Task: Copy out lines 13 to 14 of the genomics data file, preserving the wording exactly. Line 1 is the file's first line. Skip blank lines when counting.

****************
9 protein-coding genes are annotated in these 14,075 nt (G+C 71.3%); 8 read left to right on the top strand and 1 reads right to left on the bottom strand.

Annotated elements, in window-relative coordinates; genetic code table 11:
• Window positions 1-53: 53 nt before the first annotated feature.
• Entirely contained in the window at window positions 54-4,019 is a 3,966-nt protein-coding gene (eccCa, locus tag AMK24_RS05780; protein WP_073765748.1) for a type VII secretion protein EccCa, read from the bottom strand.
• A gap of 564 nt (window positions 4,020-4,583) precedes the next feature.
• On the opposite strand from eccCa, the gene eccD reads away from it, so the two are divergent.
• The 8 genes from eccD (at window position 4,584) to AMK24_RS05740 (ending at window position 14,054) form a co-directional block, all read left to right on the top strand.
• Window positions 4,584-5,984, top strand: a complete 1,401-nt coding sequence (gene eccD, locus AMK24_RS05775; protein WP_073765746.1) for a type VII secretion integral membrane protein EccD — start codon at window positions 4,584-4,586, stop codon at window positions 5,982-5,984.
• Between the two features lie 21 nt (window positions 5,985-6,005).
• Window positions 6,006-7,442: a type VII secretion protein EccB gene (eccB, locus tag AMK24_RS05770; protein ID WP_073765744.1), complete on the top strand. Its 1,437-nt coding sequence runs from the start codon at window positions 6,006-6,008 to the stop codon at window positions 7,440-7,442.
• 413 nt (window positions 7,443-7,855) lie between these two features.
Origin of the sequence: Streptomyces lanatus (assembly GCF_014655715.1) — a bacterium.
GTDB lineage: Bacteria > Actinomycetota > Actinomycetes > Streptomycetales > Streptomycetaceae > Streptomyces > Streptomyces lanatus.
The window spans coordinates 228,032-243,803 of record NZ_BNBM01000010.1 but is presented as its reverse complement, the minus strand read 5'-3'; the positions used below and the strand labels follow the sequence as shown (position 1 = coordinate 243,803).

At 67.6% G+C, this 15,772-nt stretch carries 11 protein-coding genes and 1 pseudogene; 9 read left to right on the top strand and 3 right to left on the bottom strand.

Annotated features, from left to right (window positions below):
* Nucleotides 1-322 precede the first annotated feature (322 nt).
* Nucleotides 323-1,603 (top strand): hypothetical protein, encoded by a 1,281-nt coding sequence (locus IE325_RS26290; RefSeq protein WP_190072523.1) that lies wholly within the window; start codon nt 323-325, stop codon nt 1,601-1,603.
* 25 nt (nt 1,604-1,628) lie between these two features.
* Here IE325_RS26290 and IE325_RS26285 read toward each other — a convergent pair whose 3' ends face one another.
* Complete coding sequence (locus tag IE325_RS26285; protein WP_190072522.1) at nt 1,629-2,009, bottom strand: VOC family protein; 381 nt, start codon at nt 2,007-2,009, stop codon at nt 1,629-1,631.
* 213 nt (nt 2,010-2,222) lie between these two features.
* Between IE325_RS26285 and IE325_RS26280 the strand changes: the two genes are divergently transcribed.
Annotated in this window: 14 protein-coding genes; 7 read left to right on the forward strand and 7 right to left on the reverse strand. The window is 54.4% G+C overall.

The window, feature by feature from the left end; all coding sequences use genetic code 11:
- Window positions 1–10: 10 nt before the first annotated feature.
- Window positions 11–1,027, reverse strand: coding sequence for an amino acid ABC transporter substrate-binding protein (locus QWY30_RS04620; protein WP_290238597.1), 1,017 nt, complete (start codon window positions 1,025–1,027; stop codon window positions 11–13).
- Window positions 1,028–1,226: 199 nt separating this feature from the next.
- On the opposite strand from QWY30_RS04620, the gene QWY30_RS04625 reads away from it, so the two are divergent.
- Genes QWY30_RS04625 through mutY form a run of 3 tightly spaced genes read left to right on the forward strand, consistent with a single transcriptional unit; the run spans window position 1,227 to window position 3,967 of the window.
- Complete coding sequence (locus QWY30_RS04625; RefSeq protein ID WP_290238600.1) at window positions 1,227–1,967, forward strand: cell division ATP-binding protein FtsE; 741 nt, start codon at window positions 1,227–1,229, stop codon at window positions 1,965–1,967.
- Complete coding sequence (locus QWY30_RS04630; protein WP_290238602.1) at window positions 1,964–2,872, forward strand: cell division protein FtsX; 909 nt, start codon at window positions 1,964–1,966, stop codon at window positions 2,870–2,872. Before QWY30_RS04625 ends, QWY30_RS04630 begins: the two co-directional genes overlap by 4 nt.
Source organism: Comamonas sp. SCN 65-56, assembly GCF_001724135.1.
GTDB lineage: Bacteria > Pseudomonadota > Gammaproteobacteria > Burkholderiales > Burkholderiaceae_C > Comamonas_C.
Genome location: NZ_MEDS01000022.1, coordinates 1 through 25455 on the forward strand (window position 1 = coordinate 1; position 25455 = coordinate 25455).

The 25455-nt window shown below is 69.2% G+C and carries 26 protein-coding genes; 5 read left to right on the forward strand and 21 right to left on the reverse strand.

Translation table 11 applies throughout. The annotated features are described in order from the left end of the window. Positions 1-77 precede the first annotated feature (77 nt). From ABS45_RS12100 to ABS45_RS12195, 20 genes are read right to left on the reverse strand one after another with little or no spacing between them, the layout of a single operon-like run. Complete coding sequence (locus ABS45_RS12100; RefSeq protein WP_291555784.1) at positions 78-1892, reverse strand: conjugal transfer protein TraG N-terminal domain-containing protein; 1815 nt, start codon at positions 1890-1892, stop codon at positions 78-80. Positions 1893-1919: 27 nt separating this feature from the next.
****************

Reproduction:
GTDB lineage: Bacteria > Actinomycetota > Actinomycetes > Streptomycetales > Streptomycetaceae > Streptomyces > Streptomyces lanatus.
The window spans coordinates 228,032-243,803 of record NZ_BNBM01000010.1 but is presented as its reverse complement, the minus strand read 5'-3'; the positions used below and the strand labels follow the sequence as shown (position 1 = coordinate 243,803).